The Hippo


May 28, 2020








Simple snowy fun
Embrace the outdoors with the whole family

By Ryan Lessard

Escape the winter doldrums with some snowy, family friendly fun.

Want to build a snowman?
Sean Fitzgerald, owner of, is a professional snow and sand sculptor based in the Boston area who’s done work in New Hampshire and across the country.
“The first thing you have to determine is the moisture content of the snow that you’re working with,” Fitzgerald said.
Wet, sticky snow is easier to roll up into a large ball, while dry, powdery snow is better for packing down and adding detail.
For creating shapes and carving, you’ll get the best results by using tools.
“That’s when you start going through the kitchen drawers and you’re looking for abrasive tools, raking tools … even spoons. There’s really no snow-sculpting depots, so you really have to be creative,” Fitzgerald said.
Transporting large snowballs can get tricky, which is why shaping snow with tools can be a better alternative.
“The problem that most people have is they go too big and they try to pick it up and then it breaks in half,” Fitzgerald said.
The best approach for the foundational snowball is to roll it to its final resting place. For the second snowball that makes up the snowman’s midsection, Fitzgerald recommends using a blanket or towel to lift it up with the help of another person so it doesn’t lose any structural integrity during the transportation process.
Small children can get involved in a number of different ways. Once the body is built, they can add a scarf and hat and coal for the face. They can also have fun “coloring” the snowman by putting food-safe coloring in spray bottles.
Concord Recreation Supervisor Laura Bryant suggested having an ad hoc snowman contest with neighbors.
Bombs away
You can use your snowman as the target in a snowball fight, too, Bryant said. While larger-scale snowball fights are fun, kids can enjoy throwing snowballs with relative safety by making snowmen the target. Each team can have its own snowman and whoever does the most damage to the opposing team’s snowman wins.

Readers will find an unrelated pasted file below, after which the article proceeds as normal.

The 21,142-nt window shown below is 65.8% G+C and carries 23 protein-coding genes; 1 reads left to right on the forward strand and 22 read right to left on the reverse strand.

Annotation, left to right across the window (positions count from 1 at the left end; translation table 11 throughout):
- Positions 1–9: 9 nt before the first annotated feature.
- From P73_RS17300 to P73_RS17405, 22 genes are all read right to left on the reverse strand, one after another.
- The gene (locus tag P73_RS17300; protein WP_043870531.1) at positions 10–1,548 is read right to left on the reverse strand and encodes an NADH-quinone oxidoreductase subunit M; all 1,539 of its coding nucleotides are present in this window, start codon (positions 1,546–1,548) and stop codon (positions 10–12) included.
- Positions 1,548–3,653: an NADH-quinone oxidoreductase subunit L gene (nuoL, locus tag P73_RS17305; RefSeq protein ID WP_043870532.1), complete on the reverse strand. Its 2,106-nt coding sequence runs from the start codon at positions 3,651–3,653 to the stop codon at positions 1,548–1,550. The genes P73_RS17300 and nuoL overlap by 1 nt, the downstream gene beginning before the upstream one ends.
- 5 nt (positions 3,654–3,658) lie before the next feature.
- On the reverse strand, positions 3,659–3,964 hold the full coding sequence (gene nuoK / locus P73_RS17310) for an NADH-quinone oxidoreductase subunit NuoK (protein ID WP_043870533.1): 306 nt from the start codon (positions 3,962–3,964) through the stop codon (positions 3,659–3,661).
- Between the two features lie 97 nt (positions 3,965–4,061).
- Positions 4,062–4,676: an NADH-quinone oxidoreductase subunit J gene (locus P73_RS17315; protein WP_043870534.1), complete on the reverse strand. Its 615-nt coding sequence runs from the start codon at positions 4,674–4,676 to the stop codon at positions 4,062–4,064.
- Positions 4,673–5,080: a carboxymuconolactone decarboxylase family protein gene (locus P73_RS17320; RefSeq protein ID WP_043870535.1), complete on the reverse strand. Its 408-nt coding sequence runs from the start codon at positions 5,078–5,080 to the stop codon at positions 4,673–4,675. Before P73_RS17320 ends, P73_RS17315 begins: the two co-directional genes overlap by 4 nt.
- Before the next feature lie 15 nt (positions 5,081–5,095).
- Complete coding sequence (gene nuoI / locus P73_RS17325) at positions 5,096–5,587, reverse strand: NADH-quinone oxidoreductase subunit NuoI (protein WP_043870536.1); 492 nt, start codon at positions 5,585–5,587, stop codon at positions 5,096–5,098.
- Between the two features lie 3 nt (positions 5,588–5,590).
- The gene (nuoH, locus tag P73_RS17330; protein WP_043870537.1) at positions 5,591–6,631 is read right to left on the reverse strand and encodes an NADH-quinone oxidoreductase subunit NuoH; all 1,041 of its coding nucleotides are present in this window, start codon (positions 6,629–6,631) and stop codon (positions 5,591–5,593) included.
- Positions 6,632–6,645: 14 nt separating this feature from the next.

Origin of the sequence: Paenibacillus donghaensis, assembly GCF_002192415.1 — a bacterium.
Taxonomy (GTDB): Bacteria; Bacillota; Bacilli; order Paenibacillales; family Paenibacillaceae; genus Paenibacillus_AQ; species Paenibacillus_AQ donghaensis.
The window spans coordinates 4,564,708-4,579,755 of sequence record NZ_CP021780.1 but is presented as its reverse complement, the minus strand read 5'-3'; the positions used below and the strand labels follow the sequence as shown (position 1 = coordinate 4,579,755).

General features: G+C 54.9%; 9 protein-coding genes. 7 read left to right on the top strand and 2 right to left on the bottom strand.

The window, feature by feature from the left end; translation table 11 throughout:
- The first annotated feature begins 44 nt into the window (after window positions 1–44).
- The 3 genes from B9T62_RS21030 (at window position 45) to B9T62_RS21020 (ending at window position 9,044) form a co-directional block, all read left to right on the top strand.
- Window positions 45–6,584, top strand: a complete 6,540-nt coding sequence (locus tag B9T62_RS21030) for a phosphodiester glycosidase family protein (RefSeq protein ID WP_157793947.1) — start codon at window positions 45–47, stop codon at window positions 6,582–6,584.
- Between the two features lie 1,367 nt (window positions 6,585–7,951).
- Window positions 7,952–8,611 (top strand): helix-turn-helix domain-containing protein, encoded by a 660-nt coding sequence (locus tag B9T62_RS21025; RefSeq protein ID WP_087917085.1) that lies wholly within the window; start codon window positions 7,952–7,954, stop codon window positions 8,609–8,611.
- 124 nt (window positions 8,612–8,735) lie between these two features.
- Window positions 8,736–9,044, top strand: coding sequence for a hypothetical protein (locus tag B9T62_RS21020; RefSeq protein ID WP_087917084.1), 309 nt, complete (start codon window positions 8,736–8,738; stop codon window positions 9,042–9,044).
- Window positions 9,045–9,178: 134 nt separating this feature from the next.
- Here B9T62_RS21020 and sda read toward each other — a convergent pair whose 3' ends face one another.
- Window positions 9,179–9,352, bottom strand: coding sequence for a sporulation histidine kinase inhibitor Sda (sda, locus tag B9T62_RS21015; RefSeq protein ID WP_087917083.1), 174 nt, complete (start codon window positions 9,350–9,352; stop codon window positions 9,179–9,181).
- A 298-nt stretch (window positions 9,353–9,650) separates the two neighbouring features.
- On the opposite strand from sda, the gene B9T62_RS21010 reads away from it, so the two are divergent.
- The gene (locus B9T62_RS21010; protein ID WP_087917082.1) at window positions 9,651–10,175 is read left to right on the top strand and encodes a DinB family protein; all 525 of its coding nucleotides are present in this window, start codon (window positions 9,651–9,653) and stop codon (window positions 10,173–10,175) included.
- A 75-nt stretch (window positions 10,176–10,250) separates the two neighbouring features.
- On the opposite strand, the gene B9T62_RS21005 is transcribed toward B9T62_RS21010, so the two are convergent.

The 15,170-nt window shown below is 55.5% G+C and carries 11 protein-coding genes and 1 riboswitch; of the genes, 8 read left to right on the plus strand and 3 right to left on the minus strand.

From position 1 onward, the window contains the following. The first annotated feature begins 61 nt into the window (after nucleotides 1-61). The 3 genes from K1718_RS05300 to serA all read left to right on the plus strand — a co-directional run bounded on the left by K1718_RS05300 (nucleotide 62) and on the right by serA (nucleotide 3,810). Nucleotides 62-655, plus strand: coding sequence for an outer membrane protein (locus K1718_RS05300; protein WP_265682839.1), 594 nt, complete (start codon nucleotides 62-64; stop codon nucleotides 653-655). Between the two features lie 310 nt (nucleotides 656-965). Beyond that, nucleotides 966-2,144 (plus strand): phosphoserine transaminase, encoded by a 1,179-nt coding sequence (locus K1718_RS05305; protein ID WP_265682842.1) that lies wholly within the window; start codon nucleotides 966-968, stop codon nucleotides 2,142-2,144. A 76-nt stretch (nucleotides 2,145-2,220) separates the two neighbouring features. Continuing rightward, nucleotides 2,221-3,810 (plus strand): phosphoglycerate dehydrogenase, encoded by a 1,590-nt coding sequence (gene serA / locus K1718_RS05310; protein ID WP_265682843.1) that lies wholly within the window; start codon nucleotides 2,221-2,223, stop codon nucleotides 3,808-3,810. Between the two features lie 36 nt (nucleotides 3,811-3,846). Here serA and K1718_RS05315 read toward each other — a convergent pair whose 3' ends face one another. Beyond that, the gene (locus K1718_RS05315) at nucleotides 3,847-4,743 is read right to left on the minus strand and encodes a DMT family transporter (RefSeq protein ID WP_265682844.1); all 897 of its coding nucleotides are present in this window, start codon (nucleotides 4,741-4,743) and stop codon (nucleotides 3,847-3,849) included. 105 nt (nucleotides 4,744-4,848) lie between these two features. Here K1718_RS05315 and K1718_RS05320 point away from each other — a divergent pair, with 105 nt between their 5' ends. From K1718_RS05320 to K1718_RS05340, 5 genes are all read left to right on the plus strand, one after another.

Alternatively, Bryant said, teams can have snow-painted snowballs with colors for each team and whoever has the most hits racks up the most points. For this game mode, replace a snowman with a target made of snow. 
For a more traditional snowball fight, Bryant recommends creating boundaries with snow walls, to simulate trench warfare, and assigning roles to various players. If you have at least two people on each team, one person can be assigned to make snowballs while the other throws them. She said there are snowball makers you can buy at the store that speed the process along.
But the fewer kids there are throwing snow at each other, the less likely it will end in tears, especially since wet snow can sometimes make for icier artillery.
Snow structures
One time-honored winter outdoor activity is building a snow fort. The quickest ways to do that, Bryant said, include digging a tunnel and hollowing out a large snow mound or creating snow bricks with plastic brick-makers.
“If you have the right kind of snow, they work awesome,” Bryant said. “It’s like a bucket [that’s] shaped like a brick.”
Once a fort is built, that can also be used as a base from which to launch your snowball fight.
Another thing parents can make for small children is a tiny sledding hill. Bryan recommends piling up snow and packing down a slope on one end that kids can slide down. For older kids, parents can spray down the slope with a hose and make it even slicker.  
For sledding, either at the park or at home, Bryant finds that the saucer-shaped sleds work best and wet sticky snow is ideal.
Stay warm
Serving hot cocoa is a surefire way to help keep the kids warm. For something a little more exciting, consider making a bonfire for roasting s’mores.
While parents are putting together the fire (which requires an appropriate fire pit and a license from the local fire department), they can keep kids busy by tasking them with finding long sticks for roasting marshmallows. 
In a pinch, Bryant said, folks can use their gas grills instead.
“The more things you can figure out right in your yard, it’s probably easier for most families,” Bryant said. 

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